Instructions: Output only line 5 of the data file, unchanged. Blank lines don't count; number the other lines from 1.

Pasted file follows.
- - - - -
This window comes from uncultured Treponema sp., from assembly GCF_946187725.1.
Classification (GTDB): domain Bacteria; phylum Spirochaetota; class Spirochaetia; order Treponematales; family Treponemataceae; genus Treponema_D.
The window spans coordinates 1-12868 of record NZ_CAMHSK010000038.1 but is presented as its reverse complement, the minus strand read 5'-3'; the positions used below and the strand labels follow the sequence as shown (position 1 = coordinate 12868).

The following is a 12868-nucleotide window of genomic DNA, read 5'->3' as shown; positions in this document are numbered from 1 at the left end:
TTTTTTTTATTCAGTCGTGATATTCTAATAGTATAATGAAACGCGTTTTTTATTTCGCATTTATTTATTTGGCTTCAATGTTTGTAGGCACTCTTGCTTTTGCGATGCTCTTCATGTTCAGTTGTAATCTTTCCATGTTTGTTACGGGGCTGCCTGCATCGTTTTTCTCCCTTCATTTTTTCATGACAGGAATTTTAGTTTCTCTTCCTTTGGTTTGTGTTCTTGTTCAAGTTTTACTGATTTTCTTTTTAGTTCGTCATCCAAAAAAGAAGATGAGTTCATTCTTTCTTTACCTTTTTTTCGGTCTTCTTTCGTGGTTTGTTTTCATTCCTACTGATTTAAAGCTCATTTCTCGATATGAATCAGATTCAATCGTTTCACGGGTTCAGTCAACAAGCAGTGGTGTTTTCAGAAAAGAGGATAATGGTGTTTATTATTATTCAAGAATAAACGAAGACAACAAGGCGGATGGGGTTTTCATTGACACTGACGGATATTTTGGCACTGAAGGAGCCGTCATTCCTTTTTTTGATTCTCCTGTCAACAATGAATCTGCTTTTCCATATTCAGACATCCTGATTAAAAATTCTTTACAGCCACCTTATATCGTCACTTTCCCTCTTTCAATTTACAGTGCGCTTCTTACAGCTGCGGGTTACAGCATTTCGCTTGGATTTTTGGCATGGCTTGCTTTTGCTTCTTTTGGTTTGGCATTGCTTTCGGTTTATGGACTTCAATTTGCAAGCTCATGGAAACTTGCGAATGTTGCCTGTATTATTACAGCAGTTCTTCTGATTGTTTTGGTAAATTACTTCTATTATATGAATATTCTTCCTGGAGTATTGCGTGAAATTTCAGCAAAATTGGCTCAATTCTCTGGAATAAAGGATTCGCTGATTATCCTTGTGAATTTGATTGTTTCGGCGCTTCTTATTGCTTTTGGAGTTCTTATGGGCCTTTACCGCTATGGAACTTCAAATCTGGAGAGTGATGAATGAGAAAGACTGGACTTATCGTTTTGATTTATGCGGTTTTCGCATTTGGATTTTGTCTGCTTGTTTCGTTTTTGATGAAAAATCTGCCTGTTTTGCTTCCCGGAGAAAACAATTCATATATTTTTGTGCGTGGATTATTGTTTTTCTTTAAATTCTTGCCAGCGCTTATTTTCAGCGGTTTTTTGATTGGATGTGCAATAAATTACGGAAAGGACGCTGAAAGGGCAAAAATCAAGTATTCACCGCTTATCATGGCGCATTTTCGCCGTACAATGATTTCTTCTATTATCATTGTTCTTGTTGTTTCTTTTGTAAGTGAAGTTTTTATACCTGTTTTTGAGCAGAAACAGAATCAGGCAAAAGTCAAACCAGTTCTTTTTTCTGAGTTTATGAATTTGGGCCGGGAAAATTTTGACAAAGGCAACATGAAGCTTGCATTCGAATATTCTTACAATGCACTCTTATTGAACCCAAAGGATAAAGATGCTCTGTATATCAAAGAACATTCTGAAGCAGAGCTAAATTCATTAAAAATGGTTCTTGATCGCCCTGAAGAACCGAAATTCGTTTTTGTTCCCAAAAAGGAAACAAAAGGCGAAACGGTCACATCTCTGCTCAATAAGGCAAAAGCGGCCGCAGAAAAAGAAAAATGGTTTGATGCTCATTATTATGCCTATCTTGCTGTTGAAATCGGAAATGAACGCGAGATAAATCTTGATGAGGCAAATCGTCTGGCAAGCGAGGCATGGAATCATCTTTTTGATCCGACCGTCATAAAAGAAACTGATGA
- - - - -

TTTTTTTTATTCAGTCGTGATATTCTAATAGTATAATGAAACGCGTTTTTTATTTCGCATTTATTTATTTGGCTTCAATGTTTGTAGGCACTCTTGCTTTTGCGATGCTCTTCATGTTCAGTTGTAATCTTTCCATGTTTGTTACGGGGCTGCCTGCATCGTTTTTCTCCCTTCATTTTTTCATGACAGGAATTTTAGTTTCTCTTCCTTTGGTTTGTGTTCTTGTTCAAGTTTTACTGATTTTCTTTTTAGTTCGTCATCCAAAAAAGAAGATGAGTTCATTCTTTCTTTACCTTTTTTTCGGTCTTCTTTCGTGGTTTGTTTTCATTCCTACTGATTTAAAGCTCATTTCTCGATATGAATCAGATTCAATCGTTTCACGGGTTCAGTCAACAAGCAGTGGTGTTTTCAGAAAAGAGGATAATGGTGTTTATTATTATTCAAGAATAAACGAAGACAACAAGGCGGATGGGGTTTTCATTGACACTGACGGATATTTTGGCACTGAAGGAGCCGTCATTCCTTTTTTTGATTCTCCTGTCAACAATGAATCTGCTTTTCCATATTCAGACATCCTGATTAAAAATTCTTTACAGCCACCTTATATCGTCACTTTCCCTCTTTCAATTTACAGTGCGCTTCTTACAGCTGCGGGTTACAGCATTTCGCTTGGATTTTTGGCATGGCTTGCTTTTGCTTCTTTTGGTTTGGCATTGCTTTCGGTTTATGGACTTCAATTTGCAAGCTCATGGAAACTTGCGAATGTTGCCTGTATTATTACAGCAGTTCTTCTGATTGTTTTGGTAAATTACTTCTATTATATGAATATTCTTCCTGGAGTATTGCGTGAAATTTCAGCAAAATTGGCTCAATTCTCTGGAATAAAGGATTCGCTGATTATCCTTGTGAATTTGATTGTTTCGGCGCTTCTTATTGCTTTTGGAGTTCTTATGGGCCTTTACCGCTATGGAACTTCAAATCTGGAGAGTGATGAATGAGAAAGACTGGACTTATCGTTTTGATTTATGCGGTTTTCGCATTTGGATTTTGTCTGCTTGTTTCGTTTTTGATGAAAAATCTGCCTGTTTTGCTTCCCGGAGAAAACAATTCATATATTTTTGTGCGTGGATTATTGTTTTTCTTTAAATTCTTGCCAGCGCTTATTTTCAGCGGTTTTTTGATTGGATGTGCAATAAATTACGGAAAGGACGCTGAAAGGGCAAAAATCAAGTATTCACCGCTTATCATGGCGCATTTTCGCCGTACAATGATTTCTTCTATTATCATTGTTCTTGTTGTTTCTTTTGTAAGTGAAGTTTTTATACCTGTTTTTGAGCAGAAACAGAATCAGGCAAAAGTCAAACCAGTTCTTTTTTCTGAGTTTATGAATTTGGGCCGGGAAAATTTTGACAAAGGCAACATGAAGCTTGCATTCGAATATTCTTACAATGCACTCTTATTGAACCCAAAGGATAAAGATGCTCTGTATATCAAAGAACATTCTGAAGCAGAGCTAAATTCATTAAAAATGGTTCTTGATCGCCCTGAAGAACCGAAATTCGTTTTTGTTCCCAAAAAGGAAACAAAAGGCGAAACGGTCACATCTCTGCTCAATAAGGCAAAAGCGGCCGCAGAAAAAGAAAAATGGTTTGATGCTCATTATTATGCCTATCTTGCTGTTGAAATCGGAAATGAACGCGAGATAAATCTTGATGAGGCAAATCGTCTGGCAAGCGAGGCATGGAATCATCTTTTTGATCCGACCGTCATAAAAGAAACTGATGA